Hospital Birth vs. Home Birth: A Debate on Choices
Dr. Jay DiLeo, OB-GYN, with midwife advocate James Henderson, Esq.
Mr. Henderson’s Response
Before I begin, I would like to thank both you and BabyZone.com for accommodating this debate. Too often people on both sides of the home birth discussion will simply talk at each other, rather than talking to each other. While I would be misleading all of the readers to say that I was not passionate about the topic, I hope to persuade you through reason and science that the decision to give birth at home should not be met with trepidation and concern, but with excitement and hope and the knowledge that the mother is not disrespecting herself or her new baby.
[For the ease of the readers, and not out of any disrespect, I will refer to you in the third-person throughout this response.]
Furthermore, all of my statements (both here and in my earlier letters to Dr. DiLeo) are subject to the following two crucial assumptions: (1) that a mother choosing a home birth is herself healthy and that the pregnancy has been healthy; and (2) that the home birth is both planned and attended by a midwife or doctor. Dr. DiLeo is correct that high-risk conditions would contraindicate a home birth; I would not try to argue otherwise.
(1) Dr. DiLeo, along with obstetricians around the country, consistently repeats that the decision to give birth at home puts the “new life at higher risk” than giving birth in a hospital. THIS IS SIMPLY NOT CORRECT.
Obstetricians, whether through personal belief, what they were taught in medical school, or fear of losing business, will loudly and repeatedly state that home birth is dangerous. In a curious attempt to allay anxiety, Dr. DiLeo writes on page 380 of his book: Home delivery still remains one of a baby’s biggest threats. It poses significant risk to you as well. Well, if I didn’t know better, i.e., if I simply wanted to take his word for it, that might convince me to head straight to the hospital at the onset of labor. But I do know better, and an established body of science indicates quite clearly that Dr. DiLeo is, at best, misleading his readers.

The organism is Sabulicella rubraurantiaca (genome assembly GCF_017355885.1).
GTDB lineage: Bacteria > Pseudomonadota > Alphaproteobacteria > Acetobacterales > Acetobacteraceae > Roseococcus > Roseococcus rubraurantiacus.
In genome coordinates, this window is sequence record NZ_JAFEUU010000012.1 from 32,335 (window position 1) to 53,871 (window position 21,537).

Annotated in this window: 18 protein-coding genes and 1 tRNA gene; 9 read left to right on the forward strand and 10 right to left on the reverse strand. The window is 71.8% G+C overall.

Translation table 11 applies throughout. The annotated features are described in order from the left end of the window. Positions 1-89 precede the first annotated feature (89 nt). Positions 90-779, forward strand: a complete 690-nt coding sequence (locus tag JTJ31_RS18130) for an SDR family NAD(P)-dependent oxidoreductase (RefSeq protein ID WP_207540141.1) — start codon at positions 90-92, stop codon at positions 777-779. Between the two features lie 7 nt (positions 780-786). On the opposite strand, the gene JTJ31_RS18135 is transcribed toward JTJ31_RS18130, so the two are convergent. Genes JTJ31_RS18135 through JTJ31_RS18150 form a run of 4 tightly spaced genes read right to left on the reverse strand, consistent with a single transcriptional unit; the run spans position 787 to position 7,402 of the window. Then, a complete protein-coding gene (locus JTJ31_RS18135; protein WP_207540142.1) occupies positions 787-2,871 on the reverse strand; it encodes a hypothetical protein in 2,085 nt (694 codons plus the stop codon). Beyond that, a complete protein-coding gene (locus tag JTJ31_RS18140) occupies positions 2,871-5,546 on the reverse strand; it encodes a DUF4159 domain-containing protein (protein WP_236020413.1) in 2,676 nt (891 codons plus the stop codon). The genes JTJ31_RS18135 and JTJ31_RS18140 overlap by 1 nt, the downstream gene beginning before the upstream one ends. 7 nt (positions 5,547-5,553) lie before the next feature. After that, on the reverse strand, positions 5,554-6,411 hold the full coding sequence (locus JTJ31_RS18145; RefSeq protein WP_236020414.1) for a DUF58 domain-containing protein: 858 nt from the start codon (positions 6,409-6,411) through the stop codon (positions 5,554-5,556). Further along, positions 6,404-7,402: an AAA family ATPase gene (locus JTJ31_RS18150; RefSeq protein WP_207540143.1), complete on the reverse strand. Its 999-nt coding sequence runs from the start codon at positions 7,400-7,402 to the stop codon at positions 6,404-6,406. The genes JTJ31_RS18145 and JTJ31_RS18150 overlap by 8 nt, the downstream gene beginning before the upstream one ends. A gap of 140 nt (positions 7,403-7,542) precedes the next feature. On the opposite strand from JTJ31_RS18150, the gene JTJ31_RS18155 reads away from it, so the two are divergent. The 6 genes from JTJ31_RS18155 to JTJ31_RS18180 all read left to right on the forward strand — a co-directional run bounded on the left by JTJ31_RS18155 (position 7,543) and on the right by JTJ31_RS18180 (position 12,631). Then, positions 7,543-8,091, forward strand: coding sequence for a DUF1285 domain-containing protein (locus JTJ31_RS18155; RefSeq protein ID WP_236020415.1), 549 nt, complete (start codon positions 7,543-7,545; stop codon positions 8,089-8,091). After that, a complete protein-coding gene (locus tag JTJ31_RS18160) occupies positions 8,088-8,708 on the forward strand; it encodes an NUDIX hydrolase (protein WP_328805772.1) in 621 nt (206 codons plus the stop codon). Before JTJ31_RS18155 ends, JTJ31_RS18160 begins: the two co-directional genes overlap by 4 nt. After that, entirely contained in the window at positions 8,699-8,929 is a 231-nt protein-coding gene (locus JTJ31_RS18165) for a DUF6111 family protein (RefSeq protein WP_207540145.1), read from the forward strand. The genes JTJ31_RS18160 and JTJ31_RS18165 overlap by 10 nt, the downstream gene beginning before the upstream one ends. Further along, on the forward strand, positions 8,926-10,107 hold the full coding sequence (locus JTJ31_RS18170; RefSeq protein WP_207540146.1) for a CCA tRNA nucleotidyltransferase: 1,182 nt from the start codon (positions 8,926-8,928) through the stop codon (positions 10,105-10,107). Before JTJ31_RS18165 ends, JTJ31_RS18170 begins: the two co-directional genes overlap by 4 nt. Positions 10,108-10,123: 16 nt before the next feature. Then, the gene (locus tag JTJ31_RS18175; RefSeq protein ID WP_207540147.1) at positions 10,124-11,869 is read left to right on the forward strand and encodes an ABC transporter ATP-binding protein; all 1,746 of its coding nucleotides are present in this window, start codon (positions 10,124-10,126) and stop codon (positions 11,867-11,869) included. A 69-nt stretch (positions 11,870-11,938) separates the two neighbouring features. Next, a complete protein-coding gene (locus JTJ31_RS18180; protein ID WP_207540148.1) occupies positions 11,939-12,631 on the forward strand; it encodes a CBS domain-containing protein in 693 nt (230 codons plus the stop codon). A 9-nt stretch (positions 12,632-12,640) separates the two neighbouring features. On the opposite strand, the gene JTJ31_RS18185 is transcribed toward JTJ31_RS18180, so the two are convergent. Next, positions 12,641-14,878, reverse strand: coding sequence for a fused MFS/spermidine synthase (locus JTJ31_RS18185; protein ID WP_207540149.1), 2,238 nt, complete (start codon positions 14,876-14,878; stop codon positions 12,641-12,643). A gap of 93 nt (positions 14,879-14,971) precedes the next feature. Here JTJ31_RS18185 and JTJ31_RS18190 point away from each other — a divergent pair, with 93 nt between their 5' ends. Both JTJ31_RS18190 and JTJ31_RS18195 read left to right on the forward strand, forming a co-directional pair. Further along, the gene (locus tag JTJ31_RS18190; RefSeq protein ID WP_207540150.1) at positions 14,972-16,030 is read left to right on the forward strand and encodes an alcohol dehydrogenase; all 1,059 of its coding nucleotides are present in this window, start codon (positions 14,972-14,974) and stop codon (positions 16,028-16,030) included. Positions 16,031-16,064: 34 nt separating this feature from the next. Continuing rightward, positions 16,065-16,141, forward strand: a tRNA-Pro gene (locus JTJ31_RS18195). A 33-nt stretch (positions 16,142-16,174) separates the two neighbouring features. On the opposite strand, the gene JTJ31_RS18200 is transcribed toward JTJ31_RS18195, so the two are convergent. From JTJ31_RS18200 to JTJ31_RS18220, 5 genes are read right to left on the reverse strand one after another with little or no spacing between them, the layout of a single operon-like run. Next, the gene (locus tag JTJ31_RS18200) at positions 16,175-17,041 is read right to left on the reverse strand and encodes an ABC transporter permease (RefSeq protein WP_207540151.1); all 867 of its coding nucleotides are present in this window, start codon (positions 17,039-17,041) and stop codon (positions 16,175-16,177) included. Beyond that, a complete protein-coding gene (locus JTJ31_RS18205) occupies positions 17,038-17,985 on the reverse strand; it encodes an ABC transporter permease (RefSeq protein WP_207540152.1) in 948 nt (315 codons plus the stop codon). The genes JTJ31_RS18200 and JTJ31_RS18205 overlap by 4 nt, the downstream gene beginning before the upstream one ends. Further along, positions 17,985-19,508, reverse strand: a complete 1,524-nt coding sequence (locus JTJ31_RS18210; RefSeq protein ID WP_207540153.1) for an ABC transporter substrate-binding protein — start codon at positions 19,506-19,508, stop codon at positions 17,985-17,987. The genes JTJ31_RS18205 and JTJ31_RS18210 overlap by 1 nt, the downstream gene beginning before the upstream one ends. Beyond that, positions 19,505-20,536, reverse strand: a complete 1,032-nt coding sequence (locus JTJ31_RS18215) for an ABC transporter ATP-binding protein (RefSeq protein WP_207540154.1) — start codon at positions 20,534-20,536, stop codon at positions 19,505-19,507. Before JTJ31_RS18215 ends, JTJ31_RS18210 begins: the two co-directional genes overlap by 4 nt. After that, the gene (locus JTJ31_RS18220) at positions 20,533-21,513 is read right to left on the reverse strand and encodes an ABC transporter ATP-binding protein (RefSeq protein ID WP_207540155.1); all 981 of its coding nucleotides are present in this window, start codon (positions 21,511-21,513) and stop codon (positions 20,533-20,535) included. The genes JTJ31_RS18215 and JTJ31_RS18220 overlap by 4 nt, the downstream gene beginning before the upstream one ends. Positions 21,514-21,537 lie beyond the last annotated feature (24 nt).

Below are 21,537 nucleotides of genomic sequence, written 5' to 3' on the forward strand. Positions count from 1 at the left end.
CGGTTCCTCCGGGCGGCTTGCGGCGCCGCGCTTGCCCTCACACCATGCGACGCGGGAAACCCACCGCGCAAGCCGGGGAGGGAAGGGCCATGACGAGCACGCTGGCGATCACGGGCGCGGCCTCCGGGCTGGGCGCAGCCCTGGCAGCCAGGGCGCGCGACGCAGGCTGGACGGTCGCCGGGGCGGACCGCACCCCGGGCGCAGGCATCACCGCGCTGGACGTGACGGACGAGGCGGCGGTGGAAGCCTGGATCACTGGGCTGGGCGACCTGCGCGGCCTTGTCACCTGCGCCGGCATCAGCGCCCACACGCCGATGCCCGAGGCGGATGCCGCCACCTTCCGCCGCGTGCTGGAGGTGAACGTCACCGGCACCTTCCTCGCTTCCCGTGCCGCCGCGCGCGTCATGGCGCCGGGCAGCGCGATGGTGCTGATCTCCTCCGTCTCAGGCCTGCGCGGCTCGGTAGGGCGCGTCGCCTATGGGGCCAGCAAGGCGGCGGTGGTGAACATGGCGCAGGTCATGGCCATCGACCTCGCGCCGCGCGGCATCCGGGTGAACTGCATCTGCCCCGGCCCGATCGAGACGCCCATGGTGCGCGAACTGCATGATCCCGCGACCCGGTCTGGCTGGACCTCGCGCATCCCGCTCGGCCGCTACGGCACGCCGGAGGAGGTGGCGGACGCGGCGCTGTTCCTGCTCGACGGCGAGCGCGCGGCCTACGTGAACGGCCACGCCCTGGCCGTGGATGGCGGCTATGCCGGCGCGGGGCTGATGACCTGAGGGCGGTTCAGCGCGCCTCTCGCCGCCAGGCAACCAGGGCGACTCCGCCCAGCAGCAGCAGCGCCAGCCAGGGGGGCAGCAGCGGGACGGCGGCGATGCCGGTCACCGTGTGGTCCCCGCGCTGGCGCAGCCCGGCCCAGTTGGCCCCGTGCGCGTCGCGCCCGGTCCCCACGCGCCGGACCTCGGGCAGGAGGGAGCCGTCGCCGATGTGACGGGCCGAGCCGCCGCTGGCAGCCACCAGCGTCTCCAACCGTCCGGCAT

Given the assumptions stated above, the science shows that birth at home is AT LEAST AS SAFE as birth in a hospital (in fact, for multiparous women, some studies have shown that mother and baby are SAFER at home than in the hospital). I will not bore you here with an in-depth scientific analysis (there was a reason I stopped studying science and went into the law), but here are some key citations and websites that are the basis of my assertion:
- Wiegers, T. A., M J N C Keirse, J. van der Zee, and G. A H. Berghs. 1996. “Outcome of Planned Home and Planned Hospital Births in Low Risk Pregnancies: Prospective Study in Midwifery Practices in the Netherlands.” British Medical Journal 313:1309-1313.
- Ackermann-Liebrich, Ursula, Thomas Voegeli, Kathrin Gunter-Witt, Isabelle Kunz, Maja Zullig, Christian Schindler, and Margrit Maurer. 1996. “Home versus Hospital Deliveries: Follow-up Study of Matched Pairs for Procedures and Outcome.” British Medical Journal 313:1313-1318.
[NB: I trust Dr. DiLeo would agree that the British Medical Journal is one of those "prestigious medical journals."]
- Schlenzka, Peter F., “Safety of Alternative Approaches to Childbirth“, Stanford University, 1999.
I challenge Dr. DiLeo, or any student of birth-related issues, to provide a cogent critique of these studies.
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